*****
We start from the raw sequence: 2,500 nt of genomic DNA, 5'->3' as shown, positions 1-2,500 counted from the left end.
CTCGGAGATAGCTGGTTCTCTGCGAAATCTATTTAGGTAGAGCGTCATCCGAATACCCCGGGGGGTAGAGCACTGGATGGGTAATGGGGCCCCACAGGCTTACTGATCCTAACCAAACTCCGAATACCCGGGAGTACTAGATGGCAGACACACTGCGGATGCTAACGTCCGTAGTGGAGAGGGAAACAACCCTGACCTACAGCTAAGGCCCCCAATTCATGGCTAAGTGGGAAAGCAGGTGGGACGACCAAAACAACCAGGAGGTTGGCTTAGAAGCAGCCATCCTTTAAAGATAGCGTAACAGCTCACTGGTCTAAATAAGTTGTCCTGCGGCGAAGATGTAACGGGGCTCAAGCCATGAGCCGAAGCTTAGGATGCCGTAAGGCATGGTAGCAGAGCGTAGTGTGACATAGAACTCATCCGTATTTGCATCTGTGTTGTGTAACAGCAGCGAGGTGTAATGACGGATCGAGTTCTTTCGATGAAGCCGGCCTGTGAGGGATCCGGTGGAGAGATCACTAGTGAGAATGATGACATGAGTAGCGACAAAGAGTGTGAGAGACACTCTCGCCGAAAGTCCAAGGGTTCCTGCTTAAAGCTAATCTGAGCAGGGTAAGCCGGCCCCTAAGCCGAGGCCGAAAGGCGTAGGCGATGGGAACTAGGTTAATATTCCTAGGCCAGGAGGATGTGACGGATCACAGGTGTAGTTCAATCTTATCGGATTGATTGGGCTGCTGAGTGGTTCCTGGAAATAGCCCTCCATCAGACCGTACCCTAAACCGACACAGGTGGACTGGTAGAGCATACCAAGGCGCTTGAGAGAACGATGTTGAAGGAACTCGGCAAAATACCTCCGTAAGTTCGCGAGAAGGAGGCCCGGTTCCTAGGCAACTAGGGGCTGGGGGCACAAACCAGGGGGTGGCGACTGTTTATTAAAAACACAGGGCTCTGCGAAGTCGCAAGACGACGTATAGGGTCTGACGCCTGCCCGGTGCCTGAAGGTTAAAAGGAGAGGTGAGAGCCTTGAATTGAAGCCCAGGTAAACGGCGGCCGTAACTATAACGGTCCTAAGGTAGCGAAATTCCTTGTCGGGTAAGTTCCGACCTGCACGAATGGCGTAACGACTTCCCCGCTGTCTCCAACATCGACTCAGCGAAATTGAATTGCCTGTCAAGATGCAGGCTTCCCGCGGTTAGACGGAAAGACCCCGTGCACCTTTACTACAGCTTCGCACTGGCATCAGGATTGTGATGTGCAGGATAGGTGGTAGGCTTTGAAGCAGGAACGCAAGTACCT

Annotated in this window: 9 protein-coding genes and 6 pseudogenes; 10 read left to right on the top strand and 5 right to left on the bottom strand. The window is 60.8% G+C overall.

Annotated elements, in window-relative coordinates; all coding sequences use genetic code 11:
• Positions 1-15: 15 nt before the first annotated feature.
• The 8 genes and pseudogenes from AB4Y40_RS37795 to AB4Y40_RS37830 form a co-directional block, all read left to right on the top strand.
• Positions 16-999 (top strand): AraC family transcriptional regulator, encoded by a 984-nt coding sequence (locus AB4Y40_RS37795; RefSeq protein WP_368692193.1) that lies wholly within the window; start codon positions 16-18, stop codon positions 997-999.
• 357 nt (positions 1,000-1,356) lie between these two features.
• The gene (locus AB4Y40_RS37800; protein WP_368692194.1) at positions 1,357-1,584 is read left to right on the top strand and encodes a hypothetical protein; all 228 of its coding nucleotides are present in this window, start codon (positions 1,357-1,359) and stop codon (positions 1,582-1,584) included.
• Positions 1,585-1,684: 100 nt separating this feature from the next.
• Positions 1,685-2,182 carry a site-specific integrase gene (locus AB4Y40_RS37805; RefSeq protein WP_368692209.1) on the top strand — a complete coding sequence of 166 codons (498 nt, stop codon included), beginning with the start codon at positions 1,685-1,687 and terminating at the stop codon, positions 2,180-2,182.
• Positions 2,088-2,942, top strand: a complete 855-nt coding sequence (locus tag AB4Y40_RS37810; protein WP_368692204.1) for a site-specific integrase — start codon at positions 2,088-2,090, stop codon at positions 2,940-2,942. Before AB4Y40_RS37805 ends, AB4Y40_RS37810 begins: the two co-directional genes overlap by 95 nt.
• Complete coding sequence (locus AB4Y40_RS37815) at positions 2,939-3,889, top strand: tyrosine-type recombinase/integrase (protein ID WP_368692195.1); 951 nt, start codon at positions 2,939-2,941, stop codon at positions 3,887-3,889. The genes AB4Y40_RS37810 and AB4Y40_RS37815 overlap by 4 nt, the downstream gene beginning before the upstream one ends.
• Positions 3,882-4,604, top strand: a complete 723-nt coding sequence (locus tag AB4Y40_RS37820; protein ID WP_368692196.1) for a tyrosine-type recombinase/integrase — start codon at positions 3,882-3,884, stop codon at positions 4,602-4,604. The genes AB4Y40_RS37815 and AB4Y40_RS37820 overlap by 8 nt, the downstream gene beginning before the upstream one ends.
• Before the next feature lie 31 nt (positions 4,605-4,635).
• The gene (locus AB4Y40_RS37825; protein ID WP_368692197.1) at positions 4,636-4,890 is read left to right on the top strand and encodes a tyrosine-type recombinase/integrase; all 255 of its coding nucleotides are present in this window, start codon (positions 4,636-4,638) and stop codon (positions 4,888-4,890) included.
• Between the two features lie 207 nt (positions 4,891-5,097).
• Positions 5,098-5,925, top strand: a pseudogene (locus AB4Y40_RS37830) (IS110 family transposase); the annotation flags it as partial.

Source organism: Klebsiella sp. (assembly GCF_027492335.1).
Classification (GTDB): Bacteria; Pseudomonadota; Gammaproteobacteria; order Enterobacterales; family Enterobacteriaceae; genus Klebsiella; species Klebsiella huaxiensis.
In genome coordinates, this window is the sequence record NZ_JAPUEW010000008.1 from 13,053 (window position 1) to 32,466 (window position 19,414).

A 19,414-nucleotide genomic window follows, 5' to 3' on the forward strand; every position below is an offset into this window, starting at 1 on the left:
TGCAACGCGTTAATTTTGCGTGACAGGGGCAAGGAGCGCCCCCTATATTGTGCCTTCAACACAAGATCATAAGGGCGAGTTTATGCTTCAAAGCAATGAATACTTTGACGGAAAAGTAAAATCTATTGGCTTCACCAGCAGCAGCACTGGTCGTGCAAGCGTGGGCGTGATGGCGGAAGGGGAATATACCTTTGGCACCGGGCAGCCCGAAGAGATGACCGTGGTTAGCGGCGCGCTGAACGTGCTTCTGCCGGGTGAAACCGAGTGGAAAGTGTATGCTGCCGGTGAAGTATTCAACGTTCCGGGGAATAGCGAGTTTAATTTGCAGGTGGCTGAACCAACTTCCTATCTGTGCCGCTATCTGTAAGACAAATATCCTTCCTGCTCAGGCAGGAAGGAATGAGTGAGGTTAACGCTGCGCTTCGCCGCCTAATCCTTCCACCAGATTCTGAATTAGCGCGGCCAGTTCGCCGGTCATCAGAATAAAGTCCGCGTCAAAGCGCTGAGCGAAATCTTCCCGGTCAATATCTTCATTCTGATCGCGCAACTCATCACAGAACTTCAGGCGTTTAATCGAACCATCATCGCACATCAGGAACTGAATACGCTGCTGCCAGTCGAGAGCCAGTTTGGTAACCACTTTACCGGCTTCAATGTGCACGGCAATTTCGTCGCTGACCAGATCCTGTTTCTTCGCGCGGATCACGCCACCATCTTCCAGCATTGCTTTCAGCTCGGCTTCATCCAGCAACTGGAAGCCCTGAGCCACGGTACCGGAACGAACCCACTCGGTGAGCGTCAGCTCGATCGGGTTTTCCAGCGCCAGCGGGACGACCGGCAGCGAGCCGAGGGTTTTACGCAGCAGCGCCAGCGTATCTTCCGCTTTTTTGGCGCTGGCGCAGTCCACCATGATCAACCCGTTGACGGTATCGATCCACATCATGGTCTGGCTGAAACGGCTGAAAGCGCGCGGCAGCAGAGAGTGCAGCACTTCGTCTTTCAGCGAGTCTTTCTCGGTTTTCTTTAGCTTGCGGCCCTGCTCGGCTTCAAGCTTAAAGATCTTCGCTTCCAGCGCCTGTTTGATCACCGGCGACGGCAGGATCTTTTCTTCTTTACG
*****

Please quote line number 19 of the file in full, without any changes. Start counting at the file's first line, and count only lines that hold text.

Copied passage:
Source organism: Klebsiella sp. (assembly GCF_027492335.1).